Posted 01.19.2017 | by AMRA

Schizophrenia is a severe, prolonged psychiatric illness affecting over 3,000,000 Americans with symptoms including delusions, hallucinations, apathy, and social withdrawal. The standard treatment for schizophrenia involves medication, education, and social support. Despite treatment, most patients suffer from residual symptoms that can negatively impact vocational and social functioning and quality of life.

Using a randomized, controlled, multisite design, Wang et al. [Neuropsychiatric Disease and Treatment] compared the efficacy of a novel six-month mindfulness-based psycho-educational program in reducing schizophrenic symptoms and disability to that of standard psychiatric care with and without conventional psycho-education.

The researchers recruited 138 patients with schizophrenic-spectrum disorders (52% male, average age = 24) from two Hong Kong outpatient clinics and randomly assigned them to one of three conditions: 1) a Mindfulness-Based Psycho-educational Group (MBPG), 2) a Conventional Psycho-educational Group (CPG) or 3) treatment-as-usual (TAU) alone. MBPG and CPG were both offered as supplements to treatment-as-usual, and were delivered in twelve two-hour bimonthly sessions over the course of six months.

MBPG focused on increasing awareness of bodily sensations, thoughts, and feelings relating to illness, controlling negative thoughts and perceptions, and enhancing illness management, problem-solving and relapse prevention. It emphasized acceptance and de-centering strategies and included mindfulness home practice. CPG emphasized education on schizophrenia, survival and life skills, relapse prevention, and resilience promotion. TAU included medication, psychiatric consultation, brief education about illness and treatment, nurse and social work services, and referrals for medical treatment and psychological counseling as indicated.

Outcome measures were obtained at baseline, and at 1 week and 6 months after intervention completion. Measures included psychosocial functioning, re-hospitalization, psychiatric symptoms, insight into illness/treatment, recovery, and mindfulness (the Five Facet Mindfulness Questionnaire of FFMQ).

The MBPG patients showed significantly greater improvement in psychosocial functioning, positive and negative symptoms, recovery, and insight into their illness (overall partial η2 = .54) than either the CPG or TAU patients. These patients were also significantly less likely to be re-hospitalized: 37% of the TAU, 27% of the CPG, and 11% of the MBGP patients were re-hospitalized during the 6-month follow-up. The magnitude of differences between the groups was moderate-to-large. For example, on the Positive and Negative Symptoms Scale at 6-month follow-up, MBGP patients earned lower average symptom scores (70) than either CGP (84) or TAU (97) patients.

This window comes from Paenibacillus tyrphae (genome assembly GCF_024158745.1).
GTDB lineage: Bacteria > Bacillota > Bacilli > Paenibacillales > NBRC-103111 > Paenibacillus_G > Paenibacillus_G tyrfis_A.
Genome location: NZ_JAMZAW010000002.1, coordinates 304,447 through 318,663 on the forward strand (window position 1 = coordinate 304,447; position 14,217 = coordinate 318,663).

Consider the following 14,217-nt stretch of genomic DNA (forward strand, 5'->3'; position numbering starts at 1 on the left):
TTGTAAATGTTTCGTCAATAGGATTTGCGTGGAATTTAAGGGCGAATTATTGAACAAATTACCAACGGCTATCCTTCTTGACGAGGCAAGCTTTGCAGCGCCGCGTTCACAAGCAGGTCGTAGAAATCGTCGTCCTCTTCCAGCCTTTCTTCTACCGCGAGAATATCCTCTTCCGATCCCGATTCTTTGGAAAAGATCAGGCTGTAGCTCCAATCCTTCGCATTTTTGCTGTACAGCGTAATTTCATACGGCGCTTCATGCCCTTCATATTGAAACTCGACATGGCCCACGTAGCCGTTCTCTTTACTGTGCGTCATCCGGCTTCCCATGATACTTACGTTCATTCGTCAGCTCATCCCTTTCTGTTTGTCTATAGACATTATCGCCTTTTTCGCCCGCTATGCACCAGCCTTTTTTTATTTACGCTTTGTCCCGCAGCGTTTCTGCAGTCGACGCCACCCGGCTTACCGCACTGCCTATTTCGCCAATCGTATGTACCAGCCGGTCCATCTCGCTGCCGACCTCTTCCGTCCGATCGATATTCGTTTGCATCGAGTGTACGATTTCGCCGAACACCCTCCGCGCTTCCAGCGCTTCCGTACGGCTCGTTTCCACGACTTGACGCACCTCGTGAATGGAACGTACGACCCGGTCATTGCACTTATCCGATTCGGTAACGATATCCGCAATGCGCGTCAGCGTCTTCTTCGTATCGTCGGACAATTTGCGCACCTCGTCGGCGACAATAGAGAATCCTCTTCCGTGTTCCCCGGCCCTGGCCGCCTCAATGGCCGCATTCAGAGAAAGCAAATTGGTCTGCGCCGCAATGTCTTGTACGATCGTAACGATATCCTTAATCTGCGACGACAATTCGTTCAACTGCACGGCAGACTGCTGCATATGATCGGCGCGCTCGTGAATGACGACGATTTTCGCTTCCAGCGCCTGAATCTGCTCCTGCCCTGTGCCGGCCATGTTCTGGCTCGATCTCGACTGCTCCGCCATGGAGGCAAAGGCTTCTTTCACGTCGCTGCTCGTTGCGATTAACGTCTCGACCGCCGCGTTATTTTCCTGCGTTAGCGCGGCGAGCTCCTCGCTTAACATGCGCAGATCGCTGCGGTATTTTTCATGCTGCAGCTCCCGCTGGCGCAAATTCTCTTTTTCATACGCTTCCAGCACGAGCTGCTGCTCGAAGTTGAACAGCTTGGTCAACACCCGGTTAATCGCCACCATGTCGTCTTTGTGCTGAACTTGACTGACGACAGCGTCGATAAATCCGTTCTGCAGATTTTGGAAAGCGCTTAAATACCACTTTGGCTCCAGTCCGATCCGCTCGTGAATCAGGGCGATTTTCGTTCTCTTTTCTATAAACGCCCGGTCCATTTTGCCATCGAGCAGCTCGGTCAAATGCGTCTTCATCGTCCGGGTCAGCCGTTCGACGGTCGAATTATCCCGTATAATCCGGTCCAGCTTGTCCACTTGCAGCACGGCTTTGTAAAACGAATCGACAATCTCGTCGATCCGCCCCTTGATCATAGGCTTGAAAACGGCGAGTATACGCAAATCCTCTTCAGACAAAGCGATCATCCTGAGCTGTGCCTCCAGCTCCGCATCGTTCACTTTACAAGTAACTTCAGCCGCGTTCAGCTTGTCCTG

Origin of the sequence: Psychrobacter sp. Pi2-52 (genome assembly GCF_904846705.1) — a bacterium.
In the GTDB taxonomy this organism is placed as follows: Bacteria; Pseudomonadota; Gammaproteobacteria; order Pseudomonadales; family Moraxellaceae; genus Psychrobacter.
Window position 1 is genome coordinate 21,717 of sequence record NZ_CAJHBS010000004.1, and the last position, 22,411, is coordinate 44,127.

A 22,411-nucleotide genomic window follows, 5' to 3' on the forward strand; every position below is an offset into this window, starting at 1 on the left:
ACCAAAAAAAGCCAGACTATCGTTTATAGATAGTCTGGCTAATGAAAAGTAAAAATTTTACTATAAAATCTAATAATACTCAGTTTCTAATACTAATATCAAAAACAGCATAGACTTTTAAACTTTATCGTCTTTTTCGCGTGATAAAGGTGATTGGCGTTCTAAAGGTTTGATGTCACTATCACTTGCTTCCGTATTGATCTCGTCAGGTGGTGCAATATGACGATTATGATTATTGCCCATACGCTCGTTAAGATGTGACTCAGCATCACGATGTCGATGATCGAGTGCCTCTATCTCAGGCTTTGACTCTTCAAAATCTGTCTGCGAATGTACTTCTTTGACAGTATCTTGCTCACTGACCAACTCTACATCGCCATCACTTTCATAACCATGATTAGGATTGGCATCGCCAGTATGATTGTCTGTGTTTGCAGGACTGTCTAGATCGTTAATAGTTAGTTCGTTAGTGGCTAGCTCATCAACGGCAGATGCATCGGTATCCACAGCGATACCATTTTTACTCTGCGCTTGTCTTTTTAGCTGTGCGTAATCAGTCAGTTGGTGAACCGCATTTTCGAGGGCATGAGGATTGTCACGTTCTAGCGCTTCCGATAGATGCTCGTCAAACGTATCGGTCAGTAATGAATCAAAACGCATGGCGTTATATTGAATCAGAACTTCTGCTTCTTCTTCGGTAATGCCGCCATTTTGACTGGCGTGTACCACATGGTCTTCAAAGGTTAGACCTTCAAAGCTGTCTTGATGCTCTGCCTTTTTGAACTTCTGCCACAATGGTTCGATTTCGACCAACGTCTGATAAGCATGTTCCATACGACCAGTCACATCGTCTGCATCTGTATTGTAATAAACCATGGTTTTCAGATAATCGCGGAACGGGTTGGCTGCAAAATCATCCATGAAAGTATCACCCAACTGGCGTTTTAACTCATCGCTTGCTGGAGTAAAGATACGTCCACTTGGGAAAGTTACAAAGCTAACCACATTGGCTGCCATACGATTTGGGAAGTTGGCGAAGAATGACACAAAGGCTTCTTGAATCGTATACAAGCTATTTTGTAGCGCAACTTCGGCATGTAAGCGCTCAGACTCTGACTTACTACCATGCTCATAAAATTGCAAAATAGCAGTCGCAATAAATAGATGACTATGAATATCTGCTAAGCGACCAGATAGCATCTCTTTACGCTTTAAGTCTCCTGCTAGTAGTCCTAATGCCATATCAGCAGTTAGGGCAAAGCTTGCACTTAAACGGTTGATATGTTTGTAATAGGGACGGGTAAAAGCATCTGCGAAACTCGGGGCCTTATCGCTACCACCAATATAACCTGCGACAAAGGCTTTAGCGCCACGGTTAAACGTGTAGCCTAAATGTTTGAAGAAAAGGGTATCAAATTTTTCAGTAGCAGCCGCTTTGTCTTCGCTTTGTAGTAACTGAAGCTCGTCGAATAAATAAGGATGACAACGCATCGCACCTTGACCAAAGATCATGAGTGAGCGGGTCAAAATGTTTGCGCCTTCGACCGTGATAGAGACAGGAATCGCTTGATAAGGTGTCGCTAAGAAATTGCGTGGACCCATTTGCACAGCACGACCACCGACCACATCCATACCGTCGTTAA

MBGP patients showed significant increases in mindfulness on the FFMQ, which was not administered to the other groups. Ninety-five percent of the patients successfully completed the six-month interventions (they attended at least 7 classes and were available for follow-up data collection). No adverse reactions were observed for any group.

This study shows that a mindfulness-based psycho-educational intervention expressly designed for patients with schizophrenia can be well tolerated and result in better illness outcomes than either standard treatment alone or standard treatment supplemented by a more typical psycho-educational approach. This is an important finding because of the widely held belief that psychotic patients can neither tolerate nor benefit from mindfulness-based interventions.

The study is limited by the fact that older schizophrenic patients with longer disease courses are underrepresented in its sample, and that the advanced practice nurses running the different groups may not have had an equivalent extent of training in the interventions used.

Reference:

Wang, L. Q., Chien, W. T., Yip, L. K., & Karatzias, T. (2016). A randomized controlled trial of a mindfulness-based intervention program for people with schizophrenia: 6-month follow-up. Neuropsychiatric Disease and Treatment, 12, 3097-3110.

[Link to abstract]